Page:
Last year, members of the Alliance for Nanotechnology in Cancer based at Northeastern University and the Massachusetts Institute of Technology demonstrated that acid-sensitive polymer nanoparticles could boost the delivery of anticancer drugs into the acidic interior of tumors.
Now, that same group of investigators has shown that these nanoparticles are effective at suppressing tumor growth when tested in an animal model of human ovarian cancer. In addition, animals treated with this nanoparticle formulation do not appear to experience adverse side effects that often limit the ability of patients to tolerate chemotherapy. The researchers reported the results of their preclinical work in the journal Cancer Chemotherapy and Pharmacology.
Mansoor Amiji, Ph.D., of Northeastern University, and Robert Langer, Ph.D., at MIT, led the team of investigators that tested the ability of biodegradable, pH-sensitive nanoparticles to safely and effectively deliver paclitaxel to rapidly growing tumors.
These nanoparticles are made of several polymers, each of which contributes useful characteristics to the nanoparticle, such as water-solubility, water-insoluble drug packaging, and ability to repel proteins in blood and avoid elimination by immune system cells. The nanoparticles are stable in blood and normal tissues, but fall apart under the acidic, or low pH conditions, characteristic of virtually all solid tumors.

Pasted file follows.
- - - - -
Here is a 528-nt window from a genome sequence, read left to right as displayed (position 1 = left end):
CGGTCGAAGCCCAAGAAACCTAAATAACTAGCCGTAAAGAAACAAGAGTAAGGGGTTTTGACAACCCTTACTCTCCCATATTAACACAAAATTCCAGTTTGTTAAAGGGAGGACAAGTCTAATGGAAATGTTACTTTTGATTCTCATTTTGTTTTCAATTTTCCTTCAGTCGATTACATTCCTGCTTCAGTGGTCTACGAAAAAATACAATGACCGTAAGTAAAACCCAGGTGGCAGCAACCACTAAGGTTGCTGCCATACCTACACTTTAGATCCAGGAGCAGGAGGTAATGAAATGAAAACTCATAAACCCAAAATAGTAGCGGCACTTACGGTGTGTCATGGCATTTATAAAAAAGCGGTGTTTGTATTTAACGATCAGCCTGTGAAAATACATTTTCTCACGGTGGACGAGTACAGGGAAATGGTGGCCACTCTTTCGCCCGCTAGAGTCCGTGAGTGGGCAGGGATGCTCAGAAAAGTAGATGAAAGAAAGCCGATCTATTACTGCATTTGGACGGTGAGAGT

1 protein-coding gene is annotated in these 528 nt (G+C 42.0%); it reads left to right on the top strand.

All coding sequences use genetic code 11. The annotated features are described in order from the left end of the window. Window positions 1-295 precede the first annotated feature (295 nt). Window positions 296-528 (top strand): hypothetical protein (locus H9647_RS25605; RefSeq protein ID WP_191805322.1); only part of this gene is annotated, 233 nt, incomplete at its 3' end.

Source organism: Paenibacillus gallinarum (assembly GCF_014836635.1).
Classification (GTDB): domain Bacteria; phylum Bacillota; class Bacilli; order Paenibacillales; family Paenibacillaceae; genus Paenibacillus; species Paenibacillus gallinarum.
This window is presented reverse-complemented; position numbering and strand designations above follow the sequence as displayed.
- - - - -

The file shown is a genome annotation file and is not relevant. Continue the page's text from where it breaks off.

To test the utility and safety of these polymer nanoparticles, the researchers loaded them with anticancer agent paclitaxel and administered them to mice with human ovarian tumors. The researchers assessed therapeutic efficacy by measuring the volume of the tumors over the course of four weeks after receiving a single dose of either the paclitaxel-loaded nanoparticle or paclitaxel alone. After four weeks, tumors in the mice treated with the nanoparticle formulation were about half the size of those treated with paclitaxel alone. In addition, tumors removed from the animals treated with the nanoparticle formulation weighed 80 percent less than those treated with paclitaxel alone.
The investigators also measured changes in the animals’ weight and blood cell counts over the course of the four-week experiment. These data indicated that neither the nanoparticle formulation nor paclitaxel alone triggered therapy-limiting side effects after a single dose of drug.
This work, which was supported by the National Cancer Institute, is detailed in a paper titled, “Poly(ethylene oxide)-modified poly(beta-amino ester) nanoparticles as a pH-sensitive system for tumor-targeted delivery of hydrophobic drugs: part 3. Therapeutic efficacy and safety studies in ovarian cancer xenograft model.” This paper has been published online in advance of print publication. An abstract of this paper is available through PubMed.
Source: National Cancer Institute
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